Interview with Raj Samani, McAfee EMEA CTO

Raj Samani

Security is one of the key elements of the Smart City. The information exposed on the smart infrastructure of Smart Cities can be the subject of potentially dangerous cyber attacks. Not only to gain control of particular users or companies, but to gain control over whole energy or management infrastructures, not to mention privacy concerns if surveillance networks are compromised. McAfee is one of the first security companies to speak openly about safety in the context of smart infrastructures that are being used as we speak.

So far its deployment is neither global nor massive, but it’s a continuous process of innovation and discovery and in this sense, security has to be part of this process from the beginning. We had the chance to meet Raj Samani some weeks ago at the McAfee EMEA Labs Day event and we had the chance to chat about this subject. Raj Samani has extensive experience in cyber security and it was a great opportunity to get a deeper insight into the risks and trends related to Smart Infrastructures.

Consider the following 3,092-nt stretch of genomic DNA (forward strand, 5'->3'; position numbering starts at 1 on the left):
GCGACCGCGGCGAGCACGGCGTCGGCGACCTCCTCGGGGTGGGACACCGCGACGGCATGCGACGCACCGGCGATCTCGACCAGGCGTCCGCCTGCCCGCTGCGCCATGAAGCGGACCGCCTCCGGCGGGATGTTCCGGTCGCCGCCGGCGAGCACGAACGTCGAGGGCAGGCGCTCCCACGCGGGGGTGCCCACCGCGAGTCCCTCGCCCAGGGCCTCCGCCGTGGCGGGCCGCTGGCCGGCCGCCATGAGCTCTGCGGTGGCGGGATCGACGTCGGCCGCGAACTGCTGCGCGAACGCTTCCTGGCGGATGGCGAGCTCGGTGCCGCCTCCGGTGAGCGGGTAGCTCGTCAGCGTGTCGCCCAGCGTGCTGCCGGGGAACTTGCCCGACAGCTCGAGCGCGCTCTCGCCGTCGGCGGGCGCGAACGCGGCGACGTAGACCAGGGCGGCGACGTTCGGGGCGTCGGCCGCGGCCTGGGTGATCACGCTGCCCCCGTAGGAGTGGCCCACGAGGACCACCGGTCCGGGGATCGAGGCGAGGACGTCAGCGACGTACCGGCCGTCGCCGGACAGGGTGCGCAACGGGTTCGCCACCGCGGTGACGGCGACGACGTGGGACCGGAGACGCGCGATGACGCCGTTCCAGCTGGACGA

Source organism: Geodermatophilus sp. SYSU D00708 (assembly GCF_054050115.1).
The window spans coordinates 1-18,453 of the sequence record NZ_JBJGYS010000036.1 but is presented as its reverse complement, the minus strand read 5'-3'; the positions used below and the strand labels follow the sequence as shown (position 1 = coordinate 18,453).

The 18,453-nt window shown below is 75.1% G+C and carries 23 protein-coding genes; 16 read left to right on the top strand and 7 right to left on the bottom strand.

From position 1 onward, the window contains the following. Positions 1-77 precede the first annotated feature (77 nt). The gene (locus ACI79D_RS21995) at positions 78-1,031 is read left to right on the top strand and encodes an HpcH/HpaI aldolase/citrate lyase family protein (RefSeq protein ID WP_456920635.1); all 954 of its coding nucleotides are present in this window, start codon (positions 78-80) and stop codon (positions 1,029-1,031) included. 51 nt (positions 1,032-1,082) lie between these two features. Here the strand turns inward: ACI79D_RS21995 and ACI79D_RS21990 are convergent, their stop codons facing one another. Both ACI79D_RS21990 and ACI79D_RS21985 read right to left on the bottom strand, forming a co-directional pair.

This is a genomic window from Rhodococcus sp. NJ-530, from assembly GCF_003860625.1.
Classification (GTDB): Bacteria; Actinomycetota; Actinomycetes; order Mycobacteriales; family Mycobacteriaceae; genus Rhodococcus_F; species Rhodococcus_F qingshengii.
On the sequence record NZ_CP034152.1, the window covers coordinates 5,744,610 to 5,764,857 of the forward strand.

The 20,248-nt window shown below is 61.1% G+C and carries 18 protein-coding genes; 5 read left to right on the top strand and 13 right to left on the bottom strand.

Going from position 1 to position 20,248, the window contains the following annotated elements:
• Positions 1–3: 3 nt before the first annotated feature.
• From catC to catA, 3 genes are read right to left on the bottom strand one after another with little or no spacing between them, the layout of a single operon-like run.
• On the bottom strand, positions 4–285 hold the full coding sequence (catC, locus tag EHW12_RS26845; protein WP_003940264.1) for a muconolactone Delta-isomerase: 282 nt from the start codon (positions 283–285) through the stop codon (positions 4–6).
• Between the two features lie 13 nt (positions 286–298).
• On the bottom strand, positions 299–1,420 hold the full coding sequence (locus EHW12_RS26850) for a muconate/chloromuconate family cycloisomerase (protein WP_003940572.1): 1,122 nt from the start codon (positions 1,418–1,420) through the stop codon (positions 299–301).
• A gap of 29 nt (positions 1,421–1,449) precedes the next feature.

Security has evolved a lot recently, from viruses to financial issues and those about identity or privacy scandals such as the latest NSA PRISM issue. How does this influence companies such as McAfee that are devoted to solving security issues?

The threat landscape is constantly evolving, absolutely! We have a dedicated team focusing efforts on these threats, with technology in place to ensure that we understand the exact nature of this landscape so we can solve security risks for our customers.